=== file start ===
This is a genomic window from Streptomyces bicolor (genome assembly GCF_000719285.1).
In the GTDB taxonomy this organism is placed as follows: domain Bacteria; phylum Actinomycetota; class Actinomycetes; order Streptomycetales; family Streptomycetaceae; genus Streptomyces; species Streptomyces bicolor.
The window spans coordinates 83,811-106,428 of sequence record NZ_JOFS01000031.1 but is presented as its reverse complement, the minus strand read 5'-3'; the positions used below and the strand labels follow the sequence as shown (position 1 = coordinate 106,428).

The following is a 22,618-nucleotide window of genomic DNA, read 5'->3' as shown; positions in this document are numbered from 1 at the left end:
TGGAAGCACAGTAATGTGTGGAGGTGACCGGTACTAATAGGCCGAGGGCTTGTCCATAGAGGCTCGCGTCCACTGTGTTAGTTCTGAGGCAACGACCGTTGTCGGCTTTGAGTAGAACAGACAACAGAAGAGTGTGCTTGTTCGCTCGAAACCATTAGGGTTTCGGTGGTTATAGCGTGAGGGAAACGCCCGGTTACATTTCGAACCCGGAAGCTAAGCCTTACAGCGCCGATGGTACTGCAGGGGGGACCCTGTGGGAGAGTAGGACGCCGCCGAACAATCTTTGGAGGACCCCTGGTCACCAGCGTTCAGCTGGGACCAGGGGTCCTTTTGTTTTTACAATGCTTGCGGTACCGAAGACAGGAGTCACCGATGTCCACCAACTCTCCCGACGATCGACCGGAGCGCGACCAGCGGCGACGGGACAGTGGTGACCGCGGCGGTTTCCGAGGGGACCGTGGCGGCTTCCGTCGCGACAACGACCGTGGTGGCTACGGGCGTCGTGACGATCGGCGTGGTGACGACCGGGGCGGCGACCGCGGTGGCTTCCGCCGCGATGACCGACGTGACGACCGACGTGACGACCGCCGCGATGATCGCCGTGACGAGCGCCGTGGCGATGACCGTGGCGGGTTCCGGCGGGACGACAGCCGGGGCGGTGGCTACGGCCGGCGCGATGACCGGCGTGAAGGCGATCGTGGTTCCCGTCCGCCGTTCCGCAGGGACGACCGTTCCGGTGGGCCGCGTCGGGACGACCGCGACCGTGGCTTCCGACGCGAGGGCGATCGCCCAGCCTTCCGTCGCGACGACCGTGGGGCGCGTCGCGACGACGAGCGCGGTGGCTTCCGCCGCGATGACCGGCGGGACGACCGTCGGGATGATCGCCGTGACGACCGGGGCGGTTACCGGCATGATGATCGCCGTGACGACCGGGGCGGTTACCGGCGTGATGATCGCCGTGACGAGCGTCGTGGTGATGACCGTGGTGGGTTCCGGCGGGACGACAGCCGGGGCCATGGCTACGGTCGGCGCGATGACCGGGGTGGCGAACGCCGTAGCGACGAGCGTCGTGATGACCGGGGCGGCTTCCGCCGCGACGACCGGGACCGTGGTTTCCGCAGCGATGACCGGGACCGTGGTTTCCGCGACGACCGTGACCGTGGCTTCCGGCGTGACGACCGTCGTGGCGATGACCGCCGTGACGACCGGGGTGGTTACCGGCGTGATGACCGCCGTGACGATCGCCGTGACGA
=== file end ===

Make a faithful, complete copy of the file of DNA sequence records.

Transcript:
This is a genomic window from Streptomyces bicolor (genome assembly GCF_000719285.1).
In the GTDB taxonomy this organism is placed as follows: domain Bacteria; phylum Actinomycetota; class Actinomycetes; order Streptomycetales; family Streptomycetaceae; genus Streptomyces; species Streptomyces bicolor.
The window spans coordinates 83,811-106,428 of sequence record NZ_JOFS01000031.1 but is presented as its reverse complement, the minus strand read 5'-3'; the positions used below and the strand labels follow the sequence as shown (position 1 = coordinate 106,428).

The following is a 22,618-nucleotide window of genomic DNA, read 5'->3' as shown; positions in this document are numbered from 1 at the left end:
TGGAAGCACAGTAATGTGTGGAGGTGACCGGTACTAATAGGCCGAGGGCTTGTCCATAGAGGCTCGCGTCCACTGTGTTAGTTCTGAGGCAACGACCGTTGTCGGCTTTGAGTAGAACAGACAACAGAAGAGTGTGCTTGTTCGCTCGAAACCATTAGGGTTTCGGTGGTTATAGCGTGAGGGAAACGCCCGGTTACATTTCGAACCCGGAAGCTAAGCCTTACAGCGCCGATGGTACTGCAGGGGGGACCCTGTGGGAGAGTAGGACGCCGCCGAACAATCTTTGGAGGACCCCTGGTCACCAGCGTTCAGCTGGGACCAGGGGTCCTTTTGTTTTTACAATGCTTGCGGTACCGAAGACAGGAGTCACCGATGTCCACCAACTCTCCCGACGATCGACCGGAGCGCGACCAGCGGCGACGGGACAGTGGTGACCGCGGCGGTTTCCGAGGGGACCGTGGCGGCTTCCGTCGCGACAACGACCGTGGTGGCTACGGGCGTCGTGACGATCGGCGTGGTGACGACCGGGGCGGCGACCGCGGTGGCTTCCGCCGCGATGACCGACGTGACGACCGACGTGACGACCGCCGCGATGATCGCCGTGACGAGCGCCGTGGCGATGACCGTGGCGGGTTCCGGCGGGACGACAGCCGGGGCGGTGGCTACGGCCGGCGCGATGACCGGCGTGAAGGCGATCGTGGTTCCCGTCCGCCGTTCCGCAGGGACGACCGTTCCGGTGGGCCGCGTCGGGACGACCGCGACCGTGGCTTCCGACGCGAGGGCGATCGCCCAGCCTTCCGTCGCGACGACCGTGGGGCGCGTCGCGACGACGAGCGCGGTGGCTTCCGCCGCGATGACCGGCGGGACGACCGTCGGGATGATCGCCGTGACGACCGGGGCGGTTACCGGCATGATGATCGCCGTGACGACCGGGGCGGTTACCGGCGTGATGATCGCCGTGACGAGCGTCGTGGTGATGACCGTGGTGGGTTCCGGCGGGACGACAGCCGGGGCCATGGCTACGGTCGGCGCGATGACCGGGGTGGCGAACGCCGTAGCGACGAGCGTCGTGATGACCGGGGCGGCTTCCGCCGCGACGACCGGGACCGTGGTTTCCGCAGCGATGACCGGGACCGTGGTTTCCGCGACGACCGTGACCGTGGCTTCCGGCGTGACGACCGTCGTGGCGATGACCGCCGTGACGACCGGGGTGGTTACCGGCGTGATGACCGCCGTGACGATCGCCGTGACGA